Sport 32: Summer 2004
The Book of Sadness
If you were expecting a weighty tome,
you'll be disappointed.
The Book of Sadness is actually
quite small—a manky paperback, in fact,
that will fit snugly in a pocket.
Perusing a dim alcove of a second-hand shop,
I latched onto it immediately.
It had seen many owners.
I spied your name, inked
in your careful, considered hand
—and my own scrawl, of course,
lurching like a drunken spider.
I wondered what page you'd got up to,
but there were so many folded corners
and abandoned bookmarks
it was impossible to tell.
I opened one at random and, yes,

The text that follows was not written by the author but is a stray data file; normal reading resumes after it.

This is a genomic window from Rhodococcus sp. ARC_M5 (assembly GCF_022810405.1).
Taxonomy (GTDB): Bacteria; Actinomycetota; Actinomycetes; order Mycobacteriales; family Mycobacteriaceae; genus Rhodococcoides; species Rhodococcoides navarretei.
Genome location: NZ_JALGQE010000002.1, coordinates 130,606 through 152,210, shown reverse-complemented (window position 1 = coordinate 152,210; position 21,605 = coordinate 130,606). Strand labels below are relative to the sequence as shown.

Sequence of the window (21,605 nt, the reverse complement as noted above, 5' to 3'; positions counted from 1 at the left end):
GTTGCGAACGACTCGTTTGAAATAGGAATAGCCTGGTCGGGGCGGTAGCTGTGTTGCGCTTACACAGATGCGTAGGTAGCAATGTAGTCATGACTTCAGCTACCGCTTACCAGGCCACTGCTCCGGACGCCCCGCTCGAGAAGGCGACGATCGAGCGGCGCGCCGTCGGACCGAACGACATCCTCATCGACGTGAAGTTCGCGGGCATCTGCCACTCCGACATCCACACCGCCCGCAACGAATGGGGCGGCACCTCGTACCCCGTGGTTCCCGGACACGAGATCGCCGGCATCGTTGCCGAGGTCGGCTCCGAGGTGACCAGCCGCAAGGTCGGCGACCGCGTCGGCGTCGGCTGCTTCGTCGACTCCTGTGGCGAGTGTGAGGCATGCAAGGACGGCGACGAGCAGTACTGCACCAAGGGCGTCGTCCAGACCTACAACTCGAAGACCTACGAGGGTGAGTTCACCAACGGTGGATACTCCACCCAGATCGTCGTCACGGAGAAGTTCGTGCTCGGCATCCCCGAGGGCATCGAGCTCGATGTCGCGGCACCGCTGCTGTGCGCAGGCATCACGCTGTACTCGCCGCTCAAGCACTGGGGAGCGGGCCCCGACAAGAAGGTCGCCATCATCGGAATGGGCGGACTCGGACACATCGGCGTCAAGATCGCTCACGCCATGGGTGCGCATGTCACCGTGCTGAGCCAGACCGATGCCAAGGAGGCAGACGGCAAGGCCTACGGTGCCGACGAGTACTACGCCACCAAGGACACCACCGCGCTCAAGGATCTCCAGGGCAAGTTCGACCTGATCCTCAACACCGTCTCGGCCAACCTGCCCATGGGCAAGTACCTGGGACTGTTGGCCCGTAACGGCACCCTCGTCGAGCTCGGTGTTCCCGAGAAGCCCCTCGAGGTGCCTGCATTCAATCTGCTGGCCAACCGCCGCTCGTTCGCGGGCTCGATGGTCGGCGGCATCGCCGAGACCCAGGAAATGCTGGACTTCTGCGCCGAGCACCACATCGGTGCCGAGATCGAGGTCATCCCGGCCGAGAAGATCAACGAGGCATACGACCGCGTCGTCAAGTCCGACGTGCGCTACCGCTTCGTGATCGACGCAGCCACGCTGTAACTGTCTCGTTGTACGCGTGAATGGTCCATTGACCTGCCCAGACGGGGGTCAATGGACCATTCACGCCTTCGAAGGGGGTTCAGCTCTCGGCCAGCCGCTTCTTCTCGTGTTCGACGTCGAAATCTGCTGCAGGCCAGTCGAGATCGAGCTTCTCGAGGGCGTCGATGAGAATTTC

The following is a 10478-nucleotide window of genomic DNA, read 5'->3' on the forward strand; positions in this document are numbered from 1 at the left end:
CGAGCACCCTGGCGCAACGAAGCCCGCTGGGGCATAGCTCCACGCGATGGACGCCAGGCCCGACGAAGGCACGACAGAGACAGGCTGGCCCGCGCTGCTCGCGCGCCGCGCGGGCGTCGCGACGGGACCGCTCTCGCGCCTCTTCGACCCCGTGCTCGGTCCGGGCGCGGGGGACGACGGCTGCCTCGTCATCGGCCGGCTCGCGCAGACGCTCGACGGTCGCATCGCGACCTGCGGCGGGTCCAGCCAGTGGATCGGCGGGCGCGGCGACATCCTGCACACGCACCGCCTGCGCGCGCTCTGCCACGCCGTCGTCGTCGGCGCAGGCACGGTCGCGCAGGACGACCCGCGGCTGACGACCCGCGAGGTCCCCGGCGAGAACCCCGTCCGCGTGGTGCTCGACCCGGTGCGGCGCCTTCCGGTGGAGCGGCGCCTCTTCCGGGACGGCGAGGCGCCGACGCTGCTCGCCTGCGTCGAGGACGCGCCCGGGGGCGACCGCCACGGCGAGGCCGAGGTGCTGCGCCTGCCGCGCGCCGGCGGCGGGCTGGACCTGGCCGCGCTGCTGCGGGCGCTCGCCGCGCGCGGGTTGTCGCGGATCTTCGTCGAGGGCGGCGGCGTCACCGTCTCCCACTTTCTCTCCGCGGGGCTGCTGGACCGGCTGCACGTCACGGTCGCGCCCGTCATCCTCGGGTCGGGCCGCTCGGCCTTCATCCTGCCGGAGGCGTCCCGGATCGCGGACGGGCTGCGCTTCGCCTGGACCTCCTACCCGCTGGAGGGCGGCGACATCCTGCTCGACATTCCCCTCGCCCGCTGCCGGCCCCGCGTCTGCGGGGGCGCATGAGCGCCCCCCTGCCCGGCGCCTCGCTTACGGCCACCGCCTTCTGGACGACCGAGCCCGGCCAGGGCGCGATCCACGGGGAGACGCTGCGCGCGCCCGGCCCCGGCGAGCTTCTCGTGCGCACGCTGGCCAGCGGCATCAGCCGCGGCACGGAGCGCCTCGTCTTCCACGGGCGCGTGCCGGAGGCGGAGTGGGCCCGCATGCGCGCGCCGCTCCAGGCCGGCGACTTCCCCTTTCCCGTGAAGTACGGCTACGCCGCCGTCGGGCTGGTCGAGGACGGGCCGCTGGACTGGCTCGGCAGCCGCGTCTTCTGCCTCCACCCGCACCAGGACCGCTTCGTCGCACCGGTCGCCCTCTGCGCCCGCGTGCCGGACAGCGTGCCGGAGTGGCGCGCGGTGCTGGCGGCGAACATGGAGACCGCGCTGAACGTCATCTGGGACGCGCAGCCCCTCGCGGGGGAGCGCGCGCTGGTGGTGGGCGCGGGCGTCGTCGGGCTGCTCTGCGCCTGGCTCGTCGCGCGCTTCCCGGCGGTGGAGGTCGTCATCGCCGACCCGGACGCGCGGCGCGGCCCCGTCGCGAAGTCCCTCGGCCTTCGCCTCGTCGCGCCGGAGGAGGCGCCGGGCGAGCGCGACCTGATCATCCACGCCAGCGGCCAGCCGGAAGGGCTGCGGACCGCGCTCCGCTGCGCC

the passage was bleak beyond conscience;
after each sentence, I could feel
my slim allotment of hope
draining into sand.
Indeed, it would not take much
of such ‘wrung consequence’
to leave one
‘foetal in the well's zero’.
At the counter I offered five dollars,
as the soft-pencilled price indicated.
‘I'm sorry, but it's actually ten,’
said old Mr P. ‘You see, it's signed.’
‘But,’ I mumbled, ‘I'm the author.’
‘Good for you,’ said old Mr P quietly,
‘good for you.’